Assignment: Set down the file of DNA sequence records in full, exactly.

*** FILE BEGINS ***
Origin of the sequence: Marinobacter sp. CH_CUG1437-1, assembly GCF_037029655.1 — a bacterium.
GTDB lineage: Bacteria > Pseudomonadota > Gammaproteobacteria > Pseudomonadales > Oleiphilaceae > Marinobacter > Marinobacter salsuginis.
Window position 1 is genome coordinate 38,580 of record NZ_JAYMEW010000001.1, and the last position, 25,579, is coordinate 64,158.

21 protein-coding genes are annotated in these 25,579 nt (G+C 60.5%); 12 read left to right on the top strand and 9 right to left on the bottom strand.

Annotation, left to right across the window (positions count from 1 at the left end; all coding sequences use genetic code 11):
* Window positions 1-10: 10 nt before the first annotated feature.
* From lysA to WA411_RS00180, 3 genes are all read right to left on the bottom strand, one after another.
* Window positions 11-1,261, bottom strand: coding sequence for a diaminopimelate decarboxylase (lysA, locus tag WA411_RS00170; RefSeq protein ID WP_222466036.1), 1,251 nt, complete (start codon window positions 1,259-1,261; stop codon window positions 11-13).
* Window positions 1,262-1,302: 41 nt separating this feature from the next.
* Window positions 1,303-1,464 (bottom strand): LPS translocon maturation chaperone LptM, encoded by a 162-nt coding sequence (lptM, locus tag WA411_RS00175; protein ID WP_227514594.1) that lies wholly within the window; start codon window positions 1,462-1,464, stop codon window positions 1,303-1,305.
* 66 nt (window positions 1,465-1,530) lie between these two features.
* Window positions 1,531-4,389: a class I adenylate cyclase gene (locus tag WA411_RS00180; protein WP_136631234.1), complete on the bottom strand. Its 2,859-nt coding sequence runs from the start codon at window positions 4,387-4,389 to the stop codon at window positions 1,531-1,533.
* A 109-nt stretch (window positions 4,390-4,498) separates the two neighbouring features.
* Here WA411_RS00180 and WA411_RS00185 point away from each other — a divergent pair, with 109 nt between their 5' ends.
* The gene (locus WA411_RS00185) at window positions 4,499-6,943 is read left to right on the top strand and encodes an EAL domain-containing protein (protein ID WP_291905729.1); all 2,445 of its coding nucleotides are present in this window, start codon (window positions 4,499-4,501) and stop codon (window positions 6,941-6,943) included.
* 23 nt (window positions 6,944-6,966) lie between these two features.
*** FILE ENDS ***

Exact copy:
Origin of the sequence: Marinobacter sp. CH_CUG1437-1, assembly GCF_037029655.1 — a bacterium.
GTDB lineage: Bacteria > Pseudomonadota > Gammaproteobacteria > Pseudomonadales > Oleiphilaceae > Marinobacter > Marinobacter salsuginis.
Window position 1 is genome coordinate 38,580 of record NZ_JAYMEW010000001.1, and the last position, 25,579, is coordinate 64,158.

21 protein-coding genes are annotated in these 25,579 nt (G+C 60.5%); 12 read left to right on the top strand and 9 right to left on the bottom strand.

Annotation, left to right across the window (positions count from 1 at the left end; all coding sequences use genetic code 11):
* Window positions 1-10: 10 nt before the first annotated feature.
* From lysA to WA411_RS00180, 3 genes are all read right to left on the bottom strand, one after another.
* Window positions 11-1,261, bottom strand: coding sequence for a diaminopimelate decarboxylase (lysA, locus tag WA411_RS00170; RefSeq protein ID WP_222466036.1), 1,251 nt, complete (start codon window positions 1,259-1,261; stop codon window positions 11-13).
* Window positions 1,262-1,302: 41 nt separating this feature from the next.
* Window positions 1,303-1,464 (bottom strand): LPS translocon maturation chaperone LptM, encoded by a 162-nt coding sequence (lptM, locus tag WA411_RS00175; protein ID WP_227514594.1) that lies wholly within the window; start codon window positions 1,462-1,464, stop codon window positions 1,303-1,305.
* 66 nt (window positions 1,465-1,530) lie between these two features.
* Window positions 1,531-4,389: a class I adenylate cyclase gene (locus tag WA411_RS00180; protein WP_136631234.1), complete on the bottom strand. Its 2,859-nt coding sequence runs from the start codon at window positions 4,387-4,389 to the stop codon at window positions 1,531-1,533.
* A 109-nt stretch (window positions 4,390-4,498) separates the two neighbouring features.
* Here WA411_RS00180 and WA411_RS00185 point away from each other — a divergent pair, with 109 nt between their 5' ends.
* The gene (locus WA411_RS00185) at window positions 4,499-6,943 is read left to right on the top strand and encodes an EAL domain-containing protein (protein ID WP_291905729.1); all 2,445 of its coding nucleotides are present in this window, start codon (window positions 4,499-4,501) and stop codon (window positions 6,941-6,943) included.
* 23 nt (window positions 6,944-6,966) lie between these two features.